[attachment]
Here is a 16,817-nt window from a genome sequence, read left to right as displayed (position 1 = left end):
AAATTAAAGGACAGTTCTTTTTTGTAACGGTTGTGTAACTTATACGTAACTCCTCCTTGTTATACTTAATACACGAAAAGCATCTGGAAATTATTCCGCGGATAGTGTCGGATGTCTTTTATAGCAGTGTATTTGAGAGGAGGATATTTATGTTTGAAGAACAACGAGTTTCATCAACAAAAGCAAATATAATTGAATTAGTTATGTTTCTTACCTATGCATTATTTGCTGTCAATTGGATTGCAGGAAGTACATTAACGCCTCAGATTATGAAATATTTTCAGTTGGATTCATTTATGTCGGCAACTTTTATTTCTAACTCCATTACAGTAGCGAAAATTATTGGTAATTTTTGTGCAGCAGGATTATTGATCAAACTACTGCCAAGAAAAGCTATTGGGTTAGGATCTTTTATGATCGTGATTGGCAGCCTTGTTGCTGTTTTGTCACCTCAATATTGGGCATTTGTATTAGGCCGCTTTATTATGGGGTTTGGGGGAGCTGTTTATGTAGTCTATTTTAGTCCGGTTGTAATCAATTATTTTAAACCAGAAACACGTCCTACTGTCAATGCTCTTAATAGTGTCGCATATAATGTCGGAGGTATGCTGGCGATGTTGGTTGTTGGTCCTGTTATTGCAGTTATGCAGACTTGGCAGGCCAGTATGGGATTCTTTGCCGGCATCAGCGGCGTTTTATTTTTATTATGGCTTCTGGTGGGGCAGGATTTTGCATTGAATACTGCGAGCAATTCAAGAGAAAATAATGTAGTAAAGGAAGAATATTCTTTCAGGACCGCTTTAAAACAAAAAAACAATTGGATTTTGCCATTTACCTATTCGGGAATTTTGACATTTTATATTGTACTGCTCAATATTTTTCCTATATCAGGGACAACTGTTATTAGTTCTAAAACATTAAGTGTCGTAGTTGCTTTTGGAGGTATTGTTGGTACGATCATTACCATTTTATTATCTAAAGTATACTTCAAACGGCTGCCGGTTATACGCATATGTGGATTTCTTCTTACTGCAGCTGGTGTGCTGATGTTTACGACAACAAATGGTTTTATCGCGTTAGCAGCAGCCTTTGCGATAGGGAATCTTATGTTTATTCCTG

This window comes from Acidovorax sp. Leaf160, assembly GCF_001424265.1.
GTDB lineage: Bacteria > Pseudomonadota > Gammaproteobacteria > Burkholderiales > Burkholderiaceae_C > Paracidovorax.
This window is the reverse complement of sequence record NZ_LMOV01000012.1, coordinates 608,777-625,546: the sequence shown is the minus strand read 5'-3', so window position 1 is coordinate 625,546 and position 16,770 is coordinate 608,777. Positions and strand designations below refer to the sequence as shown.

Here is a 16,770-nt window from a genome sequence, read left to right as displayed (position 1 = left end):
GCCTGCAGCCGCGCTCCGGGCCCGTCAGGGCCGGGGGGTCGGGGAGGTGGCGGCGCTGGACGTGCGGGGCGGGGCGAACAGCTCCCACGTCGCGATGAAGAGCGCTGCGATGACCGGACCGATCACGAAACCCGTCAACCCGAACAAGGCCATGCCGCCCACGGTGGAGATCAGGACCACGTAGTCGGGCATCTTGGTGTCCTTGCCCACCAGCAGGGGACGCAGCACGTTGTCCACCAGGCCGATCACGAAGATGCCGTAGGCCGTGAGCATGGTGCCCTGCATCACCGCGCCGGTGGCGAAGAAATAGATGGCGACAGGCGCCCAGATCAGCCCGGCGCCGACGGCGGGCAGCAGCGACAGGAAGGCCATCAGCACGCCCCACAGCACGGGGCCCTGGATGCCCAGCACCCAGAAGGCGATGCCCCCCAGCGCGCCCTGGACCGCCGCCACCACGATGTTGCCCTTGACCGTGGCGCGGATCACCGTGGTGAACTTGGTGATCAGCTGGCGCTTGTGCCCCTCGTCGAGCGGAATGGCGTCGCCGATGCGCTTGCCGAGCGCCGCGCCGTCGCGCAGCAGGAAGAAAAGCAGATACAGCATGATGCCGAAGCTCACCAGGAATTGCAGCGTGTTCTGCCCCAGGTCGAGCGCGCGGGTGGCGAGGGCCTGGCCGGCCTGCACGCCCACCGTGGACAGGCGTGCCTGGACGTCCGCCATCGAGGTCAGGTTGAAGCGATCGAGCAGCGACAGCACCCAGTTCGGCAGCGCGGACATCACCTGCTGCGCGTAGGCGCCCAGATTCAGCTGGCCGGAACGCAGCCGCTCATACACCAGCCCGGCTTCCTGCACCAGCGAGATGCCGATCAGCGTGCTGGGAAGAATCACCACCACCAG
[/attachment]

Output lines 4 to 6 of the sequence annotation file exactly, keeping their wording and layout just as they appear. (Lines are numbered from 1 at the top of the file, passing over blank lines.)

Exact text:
GTDB lineage: Bacteria > Pseudomonadota > Gammaproteobacteria > Burkholderiales > Burkholderiaceae_C > Paracidovorax.
This window is the reverse complement of sequence record NZ_LMOV01000012.1, coordinates 608,777-625,546: the sequence shown is the minus strand read 5'-3', so window position 1 is coordinate 625,546 and position 16,770 is coordinate 608,777. Positions and strand designations below refer to the sequence as shown.

Here is a 16,770-nt window from a genome sequence, read left to right as displayed (position 1 = left end):